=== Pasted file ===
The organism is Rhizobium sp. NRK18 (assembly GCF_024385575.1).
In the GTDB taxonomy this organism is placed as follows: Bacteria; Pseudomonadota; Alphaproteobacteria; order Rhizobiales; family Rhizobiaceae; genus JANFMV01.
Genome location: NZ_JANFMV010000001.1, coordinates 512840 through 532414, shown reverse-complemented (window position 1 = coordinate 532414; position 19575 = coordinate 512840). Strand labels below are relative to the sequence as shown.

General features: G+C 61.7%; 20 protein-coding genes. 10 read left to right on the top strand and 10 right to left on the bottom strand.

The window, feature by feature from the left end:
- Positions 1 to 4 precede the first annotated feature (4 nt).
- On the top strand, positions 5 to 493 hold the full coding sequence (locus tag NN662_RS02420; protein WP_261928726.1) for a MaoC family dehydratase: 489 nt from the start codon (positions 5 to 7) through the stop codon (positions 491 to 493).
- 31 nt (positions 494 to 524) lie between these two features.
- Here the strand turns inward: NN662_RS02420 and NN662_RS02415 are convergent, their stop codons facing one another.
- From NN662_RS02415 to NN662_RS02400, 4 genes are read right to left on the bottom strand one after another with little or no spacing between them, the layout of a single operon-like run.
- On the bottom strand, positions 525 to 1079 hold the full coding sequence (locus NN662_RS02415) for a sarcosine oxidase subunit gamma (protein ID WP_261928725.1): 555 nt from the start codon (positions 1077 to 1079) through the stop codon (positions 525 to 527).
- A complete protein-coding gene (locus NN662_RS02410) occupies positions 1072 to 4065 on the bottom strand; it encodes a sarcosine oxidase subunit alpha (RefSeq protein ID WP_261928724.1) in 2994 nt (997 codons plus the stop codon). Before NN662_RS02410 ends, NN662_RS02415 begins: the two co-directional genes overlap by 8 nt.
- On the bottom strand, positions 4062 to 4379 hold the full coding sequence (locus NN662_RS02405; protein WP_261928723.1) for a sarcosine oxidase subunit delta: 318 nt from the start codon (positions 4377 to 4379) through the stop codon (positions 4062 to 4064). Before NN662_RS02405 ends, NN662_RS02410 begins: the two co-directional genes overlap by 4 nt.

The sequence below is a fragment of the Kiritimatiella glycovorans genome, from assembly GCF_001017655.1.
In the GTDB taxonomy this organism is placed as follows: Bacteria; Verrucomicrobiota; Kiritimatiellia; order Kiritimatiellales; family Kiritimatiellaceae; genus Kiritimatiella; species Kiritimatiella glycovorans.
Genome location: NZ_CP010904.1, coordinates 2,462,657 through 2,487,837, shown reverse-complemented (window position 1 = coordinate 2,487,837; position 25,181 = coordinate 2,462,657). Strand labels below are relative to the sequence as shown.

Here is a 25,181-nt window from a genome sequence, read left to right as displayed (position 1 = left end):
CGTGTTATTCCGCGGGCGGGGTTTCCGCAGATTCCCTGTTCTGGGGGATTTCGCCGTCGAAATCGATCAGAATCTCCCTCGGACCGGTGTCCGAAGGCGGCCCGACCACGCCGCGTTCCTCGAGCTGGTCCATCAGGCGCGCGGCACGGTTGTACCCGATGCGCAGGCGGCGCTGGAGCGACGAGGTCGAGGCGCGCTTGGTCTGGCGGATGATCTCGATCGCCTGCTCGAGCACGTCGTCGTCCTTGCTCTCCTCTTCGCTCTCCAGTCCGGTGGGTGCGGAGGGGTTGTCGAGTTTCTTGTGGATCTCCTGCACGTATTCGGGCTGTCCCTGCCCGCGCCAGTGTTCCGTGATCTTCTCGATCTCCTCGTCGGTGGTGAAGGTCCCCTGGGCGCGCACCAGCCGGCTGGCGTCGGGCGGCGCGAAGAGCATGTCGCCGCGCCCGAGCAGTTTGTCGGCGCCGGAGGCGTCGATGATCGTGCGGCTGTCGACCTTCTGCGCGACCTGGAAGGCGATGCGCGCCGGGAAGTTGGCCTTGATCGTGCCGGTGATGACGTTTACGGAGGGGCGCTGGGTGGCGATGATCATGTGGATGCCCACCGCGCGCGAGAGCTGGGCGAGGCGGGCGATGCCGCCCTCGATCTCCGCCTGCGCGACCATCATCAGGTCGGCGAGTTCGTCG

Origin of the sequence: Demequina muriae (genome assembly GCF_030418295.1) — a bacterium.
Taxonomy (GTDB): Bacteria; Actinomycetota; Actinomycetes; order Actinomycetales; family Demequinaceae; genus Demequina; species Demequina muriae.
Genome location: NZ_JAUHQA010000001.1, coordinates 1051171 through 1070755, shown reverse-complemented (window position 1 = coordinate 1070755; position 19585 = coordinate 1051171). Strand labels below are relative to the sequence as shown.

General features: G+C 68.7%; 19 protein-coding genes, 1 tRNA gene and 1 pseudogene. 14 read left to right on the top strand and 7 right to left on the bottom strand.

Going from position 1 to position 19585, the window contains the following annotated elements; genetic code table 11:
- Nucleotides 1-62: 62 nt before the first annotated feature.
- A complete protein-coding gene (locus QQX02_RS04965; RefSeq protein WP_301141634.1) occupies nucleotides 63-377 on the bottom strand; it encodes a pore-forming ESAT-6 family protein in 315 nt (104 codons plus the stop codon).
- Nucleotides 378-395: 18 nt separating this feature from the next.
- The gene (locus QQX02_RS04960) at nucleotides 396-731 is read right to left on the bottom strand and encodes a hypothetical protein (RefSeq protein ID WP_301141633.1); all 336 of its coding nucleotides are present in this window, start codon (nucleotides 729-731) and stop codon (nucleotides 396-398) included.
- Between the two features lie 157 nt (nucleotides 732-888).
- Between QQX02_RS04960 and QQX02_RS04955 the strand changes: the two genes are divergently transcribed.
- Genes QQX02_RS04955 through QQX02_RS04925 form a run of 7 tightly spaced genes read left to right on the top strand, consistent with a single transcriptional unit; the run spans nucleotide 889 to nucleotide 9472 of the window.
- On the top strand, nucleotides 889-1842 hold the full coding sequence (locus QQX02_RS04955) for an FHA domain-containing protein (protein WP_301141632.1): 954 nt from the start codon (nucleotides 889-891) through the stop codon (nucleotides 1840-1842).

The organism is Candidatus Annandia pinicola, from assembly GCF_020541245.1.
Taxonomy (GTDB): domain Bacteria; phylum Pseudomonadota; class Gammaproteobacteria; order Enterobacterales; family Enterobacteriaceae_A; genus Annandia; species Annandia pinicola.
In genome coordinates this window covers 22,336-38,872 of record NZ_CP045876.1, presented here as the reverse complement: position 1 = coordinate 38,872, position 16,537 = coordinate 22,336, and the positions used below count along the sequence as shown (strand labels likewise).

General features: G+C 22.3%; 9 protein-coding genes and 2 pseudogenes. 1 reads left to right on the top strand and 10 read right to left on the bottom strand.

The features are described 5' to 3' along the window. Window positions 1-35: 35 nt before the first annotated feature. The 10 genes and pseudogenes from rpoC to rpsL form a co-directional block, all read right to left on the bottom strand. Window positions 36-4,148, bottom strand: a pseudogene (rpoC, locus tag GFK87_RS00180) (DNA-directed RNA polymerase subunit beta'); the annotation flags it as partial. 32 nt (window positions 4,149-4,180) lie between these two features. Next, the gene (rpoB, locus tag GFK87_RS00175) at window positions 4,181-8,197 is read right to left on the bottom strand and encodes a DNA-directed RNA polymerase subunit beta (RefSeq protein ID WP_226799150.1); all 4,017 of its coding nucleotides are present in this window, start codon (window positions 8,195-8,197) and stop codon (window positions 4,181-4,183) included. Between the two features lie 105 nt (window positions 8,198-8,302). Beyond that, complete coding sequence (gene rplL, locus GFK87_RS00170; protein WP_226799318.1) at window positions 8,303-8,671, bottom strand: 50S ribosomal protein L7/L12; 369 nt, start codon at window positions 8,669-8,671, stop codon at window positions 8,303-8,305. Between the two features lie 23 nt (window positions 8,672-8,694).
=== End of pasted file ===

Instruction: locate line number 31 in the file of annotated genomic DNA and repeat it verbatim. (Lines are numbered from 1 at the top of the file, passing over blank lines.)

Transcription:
- On the top strand, nucleotides 889-1842 hold the full coding sequence (locus QQX02_RS04955) for an FHA domain-containing protein (protein WP_301141632.1): 954 nt from the start codon (nucleotides 889-891) through the stop codon (nucleotides 1840-1842).